The unlearned lesson
By Phuong Thao in HCMC
The Vinashin graft scandal is still fresh in the minds of people, with the former chairman and CEO of the nation’s biggest shipbuilder, Pham Thanh Binh, sentenced by a court in Haiphong City in late March to 20 years in jail on charges of having intentionally violated State regulations on economic management that caused serious consequences. During the go-go years, Vietnam National Shipbuilding Industry Group (Vinashin) made huge inefficient investments in a range of fields, resulting in a huge loss of nearly VND900 billion.
But this is not the last and only case involving state conglomerates that are seen as the mainstay of the economy. Another state economic giant, Vietnam National Shipping Lines (Vinalines), has made big headlines in local media in the past week. The former chairman of this company, Duong Chi Dung, has been on the run since the police issued a nationwide arrest warrant for him.
Just as what Pham Thanh Binh did, Dung made unthinkable investment decisions, particularly those related to port projects and purchases of a 42-year-old Japanese-built floating dock from Russia and secondhand cargo vessels at sky-high costs. The Vinalines case is as severe as that of Vinashin. This explains why the anti-corruption police at the Ministry of Public Security are directly responsible for handling it.
The case has stolen the limelight this week as a matter of fact. At the helm of Duong Chi Dung, whom the Ministry of Transport picked to lead the Vietnam Maritime Administration in February this year while Government inspectors were scrutinizing Vinalines’ investment irregularities, the shipbuilder racked up losses of around VND1,685 billion, or US$81 million, in 2009-2010 alone.
As reported by the popular news site Vnexpress, between 2007 and 2010, Vinalines implemented 14 port projects – 12 seaports, one river port and one inland clearance depot – but most of them have been found to infringe regulations on administrative management, financing allocation, design approval, and construction, according to the Government Inspectorate.
The most infamous investment decision made by Dung involves Floating Dock No.83M as part of a shipyard project in the country’s south. The US$26.3 million cost of the out-of-order dock is double the original projection and equivalent to around 70% of the average world market value of a newly built floating dock.
Vinalines has not been financially efficient in its core operations. The firm has never made profits from its ship fleet, which is mostly secondhand. Last year, a total of 40 Vinalines vessels were detained in China, India and Japan, including Hoa Sen, Vinalines Star, Cai Lan 4, Vinalines Glory and Vinalines Global.
Running a loss-making business like Vinalines, Dung still got promoted.
Speaking to Nguoi Lao Dong, Nguyen Minh Thuyet, former vice head of the National Assembly Committee for Culture, Education and Youth, asks why Dung as a poor-performing business leader was still selected to head the maritime administration in February this year after a probe into Vinalines was completed in late 2011. “The Ministry of Transport made a wrong decision when appointing Dung, who is an alleged criminal offender in a large economic case, as head of the Vietnam Maritime Administration. The ministry should explain this to the public and someone should be disciplined for this wrong appointment.”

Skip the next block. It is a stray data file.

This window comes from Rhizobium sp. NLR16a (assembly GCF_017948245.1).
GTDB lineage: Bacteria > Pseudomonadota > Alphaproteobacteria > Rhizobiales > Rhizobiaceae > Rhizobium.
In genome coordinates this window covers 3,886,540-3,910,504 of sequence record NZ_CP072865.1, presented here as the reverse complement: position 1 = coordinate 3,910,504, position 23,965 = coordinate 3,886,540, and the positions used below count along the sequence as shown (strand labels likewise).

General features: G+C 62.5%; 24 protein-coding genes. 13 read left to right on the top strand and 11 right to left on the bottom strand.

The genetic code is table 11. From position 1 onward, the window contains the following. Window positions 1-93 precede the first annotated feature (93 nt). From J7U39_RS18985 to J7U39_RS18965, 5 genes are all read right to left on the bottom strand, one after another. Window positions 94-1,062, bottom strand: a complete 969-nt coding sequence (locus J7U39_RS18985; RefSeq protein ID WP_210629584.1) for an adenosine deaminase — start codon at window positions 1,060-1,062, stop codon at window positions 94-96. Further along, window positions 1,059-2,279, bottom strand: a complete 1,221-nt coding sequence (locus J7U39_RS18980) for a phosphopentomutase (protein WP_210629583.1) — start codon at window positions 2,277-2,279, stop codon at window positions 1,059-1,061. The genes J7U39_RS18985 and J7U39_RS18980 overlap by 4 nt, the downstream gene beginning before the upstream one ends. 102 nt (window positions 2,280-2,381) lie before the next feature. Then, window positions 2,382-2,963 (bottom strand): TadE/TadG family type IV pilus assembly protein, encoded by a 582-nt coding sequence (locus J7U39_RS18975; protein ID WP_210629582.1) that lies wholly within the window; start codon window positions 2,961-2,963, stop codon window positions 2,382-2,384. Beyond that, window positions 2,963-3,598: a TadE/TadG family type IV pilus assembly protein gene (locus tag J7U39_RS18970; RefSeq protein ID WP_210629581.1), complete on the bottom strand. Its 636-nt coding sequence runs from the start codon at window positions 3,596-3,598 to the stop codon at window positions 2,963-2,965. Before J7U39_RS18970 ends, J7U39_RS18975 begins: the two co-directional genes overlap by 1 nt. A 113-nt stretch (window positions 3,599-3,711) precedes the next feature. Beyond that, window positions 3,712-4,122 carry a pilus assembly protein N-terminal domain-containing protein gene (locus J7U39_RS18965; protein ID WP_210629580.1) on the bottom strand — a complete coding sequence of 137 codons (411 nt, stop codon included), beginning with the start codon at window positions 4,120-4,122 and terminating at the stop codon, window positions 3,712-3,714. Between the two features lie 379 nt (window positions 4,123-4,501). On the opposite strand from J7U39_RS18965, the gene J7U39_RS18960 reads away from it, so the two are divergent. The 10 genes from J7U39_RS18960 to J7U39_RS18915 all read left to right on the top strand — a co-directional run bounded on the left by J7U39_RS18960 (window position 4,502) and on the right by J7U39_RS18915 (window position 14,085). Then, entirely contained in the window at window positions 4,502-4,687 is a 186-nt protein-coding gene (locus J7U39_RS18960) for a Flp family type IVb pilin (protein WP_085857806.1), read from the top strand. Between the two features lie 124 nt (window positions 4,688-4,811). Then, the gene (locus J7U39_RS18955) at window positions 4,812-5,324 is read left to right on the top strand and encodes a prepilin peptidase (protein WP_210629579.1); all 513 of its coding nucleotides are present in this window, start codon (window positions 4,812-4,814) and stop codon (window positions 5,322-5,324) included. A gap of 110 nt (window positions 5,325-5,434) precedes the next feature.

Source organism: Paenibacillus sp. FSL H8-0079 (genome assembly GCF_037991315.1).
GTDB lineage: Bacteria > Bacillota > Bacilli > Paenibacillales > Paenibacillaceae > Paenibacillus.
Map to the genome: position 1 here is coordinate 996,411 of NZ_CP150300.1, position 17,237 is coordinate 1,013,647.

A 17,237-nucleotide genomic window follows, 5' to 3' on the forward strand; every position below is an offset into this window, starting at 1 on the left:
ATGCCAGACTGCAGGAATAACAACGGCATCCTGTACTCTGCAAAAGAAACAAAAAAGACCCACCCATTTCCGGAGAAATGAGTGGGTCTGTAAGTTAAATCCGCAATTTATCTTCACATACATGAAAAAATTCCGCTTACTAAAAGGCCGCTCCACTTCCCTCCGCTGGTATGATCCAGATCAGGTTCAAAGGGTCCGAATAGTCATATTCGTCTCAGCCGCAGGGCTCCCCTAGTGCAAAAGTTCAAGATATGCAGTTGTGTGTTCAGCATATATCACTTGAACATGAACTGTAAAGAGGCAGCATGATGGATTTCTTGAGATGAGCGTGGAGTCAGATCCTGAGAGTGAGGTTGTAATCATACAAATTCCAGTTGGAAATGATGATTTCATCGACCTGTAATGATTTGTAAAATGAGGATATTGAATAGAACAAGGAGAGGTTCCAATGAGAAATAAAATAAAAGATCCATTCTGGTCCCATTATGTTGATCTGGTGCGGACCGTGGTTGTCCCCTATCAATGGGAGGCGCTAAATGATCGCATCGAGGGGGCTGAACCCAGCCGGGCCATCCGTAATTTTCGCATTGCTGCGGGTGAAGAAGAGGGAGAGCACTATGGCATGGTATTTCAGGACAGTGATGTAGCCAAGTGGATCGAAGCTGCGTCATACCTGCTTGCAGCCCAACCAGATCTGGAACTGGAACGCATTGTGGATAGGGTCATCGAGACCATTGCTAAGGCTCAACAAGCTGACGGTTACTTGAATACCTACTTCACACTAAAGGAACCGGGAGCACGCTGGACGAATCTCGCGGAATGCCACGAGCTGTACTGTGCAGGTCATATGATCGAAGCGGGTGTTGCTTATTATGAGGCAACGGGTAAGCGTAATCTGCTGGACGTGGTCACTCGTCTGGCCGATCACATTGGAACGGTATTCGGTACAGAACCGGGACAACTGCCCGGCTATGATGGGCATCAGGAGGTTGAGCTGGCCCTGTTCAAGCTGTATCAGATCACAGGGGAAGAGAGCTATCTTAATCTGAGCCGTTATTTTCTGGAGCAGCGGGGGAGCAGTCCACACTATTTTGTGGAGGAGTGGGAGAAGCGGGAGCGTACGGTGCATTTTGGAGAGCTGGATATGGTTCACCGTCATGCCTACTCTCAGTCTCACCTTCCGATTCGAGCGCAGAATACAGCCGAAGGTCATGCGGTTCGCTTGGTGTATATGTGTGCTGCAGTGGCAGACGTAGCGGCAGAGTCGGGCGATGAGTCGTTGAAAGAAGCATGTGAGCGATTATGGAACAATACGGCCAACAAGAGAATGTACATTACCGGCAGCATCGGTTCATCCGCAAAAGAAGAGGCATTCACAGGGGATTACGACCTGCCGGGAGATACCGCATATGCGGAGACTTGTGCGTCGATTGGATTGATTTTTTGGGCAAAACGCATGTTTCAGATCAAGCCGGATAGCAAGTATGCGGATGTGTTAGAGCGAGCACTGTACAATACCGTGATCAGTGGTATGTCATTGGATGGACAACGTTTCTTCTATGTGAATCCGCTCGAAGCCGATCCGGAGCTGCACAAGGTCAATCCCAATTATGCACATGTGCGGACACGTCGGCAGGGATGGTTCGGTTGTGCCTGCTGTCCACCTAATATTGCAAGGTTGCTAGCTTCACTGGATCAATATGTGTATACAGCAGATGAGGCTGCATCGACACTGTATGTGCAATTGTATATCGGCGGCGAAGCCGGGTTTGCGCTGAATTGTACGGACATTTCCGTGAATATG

People wonder why Dung had risen through the ranks over the years although his profile suggests he is unqualified to assume those posts. Between 2003 and 2005, Vietnam Waterway Construction Corp. suffered losses of nearly VND412 billion while he was serving as its chairman and CEO. State auditors at the time requested a thorough inspection into the losses and responsibilities of those concerned at the company, but Dung escaped unscathed. Ironically, he was appointed as CEO of Vinalines in May 2008.
Both Vinalines and Vinashin got involved in non-core operations, executed ill-conceived investment plans, purchased old vessels and equipment and caused whopping debts. But the two had not been brought to light until Government inspectors stepped in.
The two cases have raised eyebrows over the state of state-run conglomerates and corporations. Others like Vietnam Coal and Mineral Industries Group and Vietnam Electricity Group are also found to have committed serious violations.
Economic expert Pham Chi Lan is quoted by Tuoi Tre newspaper as saying that ministries seem not to have learned the lesson of the Vinashin scandal.
Ministries represent the Government to supervise state-owned enterprises (SOE) but most of the officials responsible for the supervision role have little or no experience in business administration. They mostly rely on the reports the firms send them and in some cases, they sit on the boards of SOEs but they have never detected problems. The Vinashin case is proof that SOEs could give wrong reports while government officials on SOEs’ boards fail to fulfill their responsibilities.
Lan says it had been possible to prevent Vinashin and Vinalines cases from happening if there had been rules forcing SOEs to ensure transparency in business dealings. “Companies listed on the stock market are owned by thousands of shareholders, so they strictly follow information disclosure regulations. SOEs, which actually belong to the country’s population of over 86 million, must act as listed enterprises do,” Lan suggests.
The Saigon Times Daily